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Women's Leadership Styles Found to Be More Effective

By Net Assets posted 12 days ago

  

(from Forbes) The first widely-read book on women's leadership styles, published in 1990, states women in leadership roles

  • place a high value on relationships
  • have a bias for direct communication rather than following the chain of command
  • put themselves at the center of the people they lead
  • are comfortable with diversity
  • are skilled at integrating their personal lives and their lives at work rather than compartmentalizing.

Today these skills are valued in both men and women leaders. More recent research has found women leaders to be more effective than men, on average. A 2012 study of 7,000 360-degree performance reviews, for example, found women leaders outranked male leaders in nearly every one of 16 leadership competencies, including taking initiative and driving for results, competencies that are stereotypical male strengths. Gallup research from 2015 found that female managers are better at engaging employees (both male and female) than male managers and were rated higher in areas that required connecting with the people they led, such as giving recognition, providing helpful performance feedback, and getting people in the right role so they would learn and grow. "The best-performing organizations foster a sense of connection and have leaders who care about people," wrote leadership expert Michael Stallard. "Most women, it seems, have known this was the key all along."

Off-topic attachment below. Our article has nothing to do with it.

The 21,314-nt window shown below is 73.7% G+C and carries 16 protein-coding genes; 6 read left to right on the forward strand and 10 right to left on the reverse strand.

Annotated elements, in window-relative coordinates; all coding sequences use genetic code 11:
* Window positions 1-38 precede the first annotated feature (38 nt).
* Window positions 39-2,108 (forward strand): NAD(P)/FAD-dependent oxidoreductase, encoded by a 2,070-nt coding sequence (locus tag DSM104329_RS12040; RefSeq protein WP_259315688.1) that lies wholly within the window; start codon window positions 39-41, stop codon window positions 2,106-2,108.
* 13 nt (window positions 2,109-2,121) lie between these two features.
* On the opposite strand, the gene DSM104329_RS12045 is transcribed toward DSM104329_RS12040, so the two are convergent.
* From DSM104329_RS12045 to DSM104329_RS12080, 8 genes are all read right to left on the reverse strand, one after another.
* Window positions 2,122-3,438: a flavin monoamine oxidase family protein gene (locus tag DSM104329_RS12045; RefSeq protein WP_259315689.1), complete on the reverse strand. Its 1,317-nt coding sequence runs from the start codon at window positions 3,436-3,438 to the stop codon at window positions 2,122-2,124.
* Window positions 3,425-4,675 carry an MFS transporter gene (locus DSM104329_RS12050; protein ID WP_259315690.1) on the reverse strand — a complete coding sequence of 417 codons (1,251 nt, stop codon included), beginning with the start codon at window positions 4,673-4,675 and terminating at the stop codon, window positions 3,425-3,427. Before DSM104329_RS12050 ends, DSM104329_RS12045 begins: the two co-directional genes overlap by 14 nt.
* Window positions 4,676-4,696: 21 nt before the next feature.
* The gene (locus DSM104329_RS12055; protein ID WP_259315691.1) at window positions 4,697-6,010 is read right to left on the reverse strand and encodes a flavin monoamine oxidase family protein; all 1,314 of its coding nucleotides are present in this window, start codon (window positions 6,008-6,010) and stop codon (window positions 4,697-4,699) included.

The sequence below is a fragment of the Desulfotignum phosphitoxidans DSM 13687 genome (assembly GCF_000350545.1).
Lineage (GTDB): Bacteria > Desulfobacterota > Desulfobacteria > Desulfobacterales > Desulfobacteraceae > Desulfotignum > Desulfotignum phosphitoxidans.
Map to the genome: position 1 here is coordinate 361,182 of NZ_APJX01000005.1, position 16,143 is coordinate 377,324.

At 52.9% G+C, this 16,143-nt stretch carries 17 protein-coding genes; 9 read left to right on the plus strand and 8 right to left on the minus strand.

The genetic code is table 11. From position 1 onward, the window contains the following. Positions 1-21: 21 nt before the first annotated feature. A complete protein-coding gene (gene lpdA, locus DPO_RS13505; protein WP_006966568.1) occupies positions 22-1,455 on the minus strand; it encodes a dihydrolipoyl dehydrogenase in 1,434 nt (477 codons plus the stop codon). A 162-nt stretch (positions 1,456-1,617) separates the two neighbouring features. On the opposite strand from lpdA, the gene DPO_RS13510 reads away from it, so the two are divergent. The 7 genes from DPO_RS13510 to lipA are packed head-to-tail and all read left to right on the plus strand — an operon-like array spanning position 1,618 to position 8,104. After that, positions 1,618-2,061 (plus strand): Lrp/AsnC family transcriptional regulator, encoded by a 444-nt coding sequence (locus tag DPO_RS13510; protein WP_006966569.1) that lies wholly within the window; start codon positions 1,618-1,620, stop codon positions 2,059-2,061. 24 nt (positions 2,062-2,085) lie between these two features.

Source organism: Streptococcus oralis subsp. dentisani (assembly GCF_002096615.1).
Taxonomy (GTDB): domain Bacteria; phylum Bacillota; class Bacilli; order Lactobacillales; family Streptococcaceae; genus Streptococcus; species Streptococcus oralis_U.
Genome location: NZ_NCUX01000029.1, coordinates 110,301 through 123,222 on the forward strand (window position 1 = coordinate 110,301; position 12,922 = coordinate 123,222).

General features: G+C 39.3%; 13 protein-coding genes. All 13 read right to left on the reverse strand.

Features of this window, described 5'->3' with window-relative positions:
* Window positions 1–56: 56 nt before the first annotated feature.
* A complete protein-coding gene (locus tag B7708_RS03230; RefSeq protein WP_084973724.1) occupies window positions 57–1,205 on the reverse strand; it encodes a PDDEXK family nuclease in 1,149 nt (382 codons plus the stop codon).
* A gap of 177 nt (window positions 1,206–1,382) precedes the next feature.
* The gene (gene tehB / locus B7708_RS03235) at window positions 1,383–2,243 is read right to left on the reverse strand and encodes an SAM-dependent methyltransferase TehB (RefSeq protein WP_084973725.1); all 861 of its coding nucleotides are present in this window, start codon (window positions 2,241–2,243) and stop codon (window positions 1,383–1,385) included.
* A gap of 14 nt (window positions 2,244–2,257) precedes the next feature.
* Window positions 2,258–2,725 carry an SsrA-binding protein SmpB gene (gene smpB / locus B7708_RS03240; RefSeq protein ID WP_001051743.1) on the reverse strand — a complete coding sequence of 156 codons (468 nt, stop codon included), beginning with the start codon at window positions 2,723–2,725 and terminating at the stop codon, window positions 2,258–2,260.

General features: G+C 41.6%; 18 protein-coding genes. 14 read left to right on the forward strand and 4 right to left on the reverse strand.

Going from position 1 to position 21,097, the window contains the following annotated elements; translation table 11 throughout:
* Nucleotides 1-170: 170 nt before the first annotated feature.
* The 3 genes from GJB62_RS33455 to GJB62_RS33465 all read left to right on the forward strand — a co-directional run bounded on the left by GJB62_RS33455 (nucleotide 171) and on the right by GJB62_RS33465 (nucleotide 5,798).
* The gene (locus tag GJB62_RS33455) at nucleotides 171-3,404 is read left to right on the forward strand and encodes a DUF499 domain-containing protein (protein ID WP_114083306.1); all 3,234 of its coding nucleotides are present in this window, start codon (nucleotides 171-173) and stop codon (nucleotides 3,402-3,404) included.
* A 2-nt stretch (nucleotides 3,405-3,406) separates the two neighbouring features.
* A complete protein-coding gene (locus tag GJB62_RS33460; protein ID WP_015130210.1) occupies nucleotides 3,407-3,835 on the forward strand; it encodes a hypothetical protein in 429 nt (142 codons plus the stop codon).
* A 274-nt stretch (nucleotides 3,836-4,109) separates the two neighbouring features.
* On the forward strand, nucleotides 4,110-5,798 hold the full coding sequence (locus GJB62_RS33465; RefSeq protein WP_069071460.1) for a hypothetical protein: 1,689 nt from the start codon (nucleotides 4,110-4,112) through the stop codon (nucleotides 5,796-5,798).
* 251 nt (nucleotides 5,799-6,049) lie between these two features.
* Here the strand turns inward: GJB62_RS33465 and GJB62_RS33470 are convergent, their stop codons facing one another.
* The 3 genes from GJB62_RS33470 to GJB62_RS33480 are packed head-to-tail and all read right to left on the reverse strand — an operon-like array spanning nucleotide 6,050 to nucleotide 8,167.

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Related content: The Next Generation of Leadership: Masters of Reinvention

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